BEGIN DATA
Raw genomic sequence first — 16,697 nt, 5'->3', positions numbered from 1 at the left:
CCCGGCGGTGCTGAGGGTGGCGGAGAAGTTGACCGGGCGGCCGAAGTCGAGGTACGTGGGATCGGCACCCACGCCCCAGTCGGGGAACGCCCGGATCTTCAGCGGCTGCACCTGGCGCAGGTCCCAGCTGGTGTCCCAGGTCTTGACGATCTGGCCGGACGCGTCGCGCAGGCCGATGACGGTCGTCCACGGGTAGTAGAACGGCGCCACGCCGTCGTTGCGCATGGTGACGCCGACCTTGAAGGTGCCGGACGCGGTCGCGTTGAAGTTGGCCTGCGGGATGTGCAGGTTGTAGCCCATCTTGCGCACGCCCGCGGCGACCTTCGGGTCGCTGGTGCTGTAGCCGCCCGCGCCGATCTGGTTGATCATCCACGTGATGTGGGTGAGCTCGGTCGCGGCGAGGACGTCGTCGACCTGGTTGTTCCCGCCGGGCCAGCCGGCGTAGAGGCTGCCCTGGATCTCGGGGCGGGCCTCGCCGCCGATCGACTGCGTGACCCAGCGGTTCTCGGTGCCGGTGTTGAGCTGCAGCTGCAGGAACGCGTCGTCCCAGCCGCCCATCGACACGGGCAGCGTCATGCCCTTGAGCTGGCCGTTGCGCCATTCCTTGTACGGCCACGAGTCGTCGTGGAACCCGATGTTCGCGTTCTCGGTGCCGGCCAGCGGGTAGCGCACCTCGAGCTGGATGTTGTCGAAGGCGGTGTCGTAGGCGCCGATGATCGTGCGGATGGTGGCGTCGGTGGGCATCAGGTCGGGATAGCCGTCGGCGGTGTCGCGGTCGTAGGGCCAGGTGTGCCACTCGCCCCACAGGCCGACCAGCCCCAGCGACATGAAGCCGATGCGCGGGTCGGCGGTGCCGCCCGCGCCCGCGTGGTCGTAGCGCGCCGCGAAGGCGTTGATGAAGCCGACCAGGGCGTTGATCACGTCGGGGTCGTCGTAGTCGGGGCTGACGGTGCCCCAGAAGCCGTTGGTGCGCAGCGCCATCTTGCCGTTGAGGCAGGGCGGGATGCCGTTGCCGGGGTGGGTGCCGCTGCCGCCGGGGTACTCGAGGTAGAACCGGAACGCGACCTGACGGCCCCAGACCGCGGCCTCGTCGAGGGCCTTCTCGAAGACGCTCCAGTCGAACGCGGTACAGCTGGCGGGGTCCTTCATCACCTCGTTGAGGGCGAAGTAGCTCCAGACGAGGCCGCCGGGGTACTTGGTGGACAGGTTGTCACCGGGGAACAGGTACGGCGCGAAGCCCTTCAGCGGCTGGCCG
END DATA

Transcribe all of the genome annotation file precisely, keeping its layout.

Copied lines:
Raw genomic sequence first — 16,697 nt, 5'->3', positions numbered from 1 at the left:
CCCGGCGGTGCTGAGGGTGGCGGAGAAGTTGACCGGGCGGCCGAAGTCGAGGTACGTGGGATCGGCACCCACGCCCCAGTCGGGGAACGCCCGGATCTTCAGCGGCTGCACCTGGCGCAGGTCCCAGCTGGTGTCCCAGGTCTTGACGATCTGGCCGGACGCGTCGCGCAGGCCGATGACGGTCGTCCACGGGTAGTAGAACGGCGCCACGCCGTCGTTGCGCATGGTGACGCCGACCTTGAAGGTGCCGGACGCGGTCGCGTTGAAGTTGGCCTGCGGGATGTGCAGGTTGTAGCCCATCTTGCGCACGCCCGCGGCGACCTTCGGGTCGCTGGTGCTGTAGCCGCCCGCGCCGATCTGGTTGATCATCCACGTGATGTGGGTGAGCTCGGTCGCGGCGAGGACGTCGTCGACCTGGTTGTTCCCGCCGGGCCAGCCGGCGTAGAGGCTGCCCTGGATCTCGGGGCGGGCCTCGCCGCCGATCGACTGCGTGACCCAGCGGTTCTCGGTGCCGGTGTTGAGCTGCAGCTGCAGGAACGCGTCGTCCCAGCCGCCCATCGACACGGGCAGCGTCATGCCCTTGAGCTGGCCGTTGCGCCATTCCTTGTACGGCCACGAGTCGTCGTGGAACCCGATGTTCGCGTTCTCGGTGCCGGCCAGCGGGTAGCGCACCTCGAGCTGGATGTTGTCGAAGGCGGTGTCGTAGGCGCCGATGATCGTGCGGATGGTGGCGTCGGTGGGCATCAGGTCGGGATAGCCGTCGGCGGTGTCGCGGTCGTAGGGCCAGGTGTGCCACTCGCCCCACAGGCCGACCAGCCCCAGCGACATGAAGCCGATGCGCGGGTCGGCGGTGCCGCCCGCGCCCGCGTGGTCGTAGCGCGCCGCGAAGGCGTTGATGAAGCCGACCAGGGCGTTGATCACGTCGGGGTCGTCGTAGTCGGGGCTGACGGTGCCCCAGAAGCCGTTGGTGCGCAGCGCCATCTTGCCGTTGAGGCAGGGCGGGATGCCGTTGCCGGGGTGGGTGCCGCTGCCGCCGGGGTACTCGAGGTAGAACCGGAACGCGACCTGACGGCCCCAGACCGCGGCCTCGTCGAGGGCCTTCTCGAAGACGCTCCAGTCGAACGCGGTACAGCTGGCGGGGTCCTTCATCACCTCGTTGAGGGCGAAGTAGCTCCAGACGAGGCCGCCGGGGTACTTGGTGGACAGGTTGTCACCGGGGAACAGGTACGGCGCGAAGCCCTTCAGCGGCTGGCCG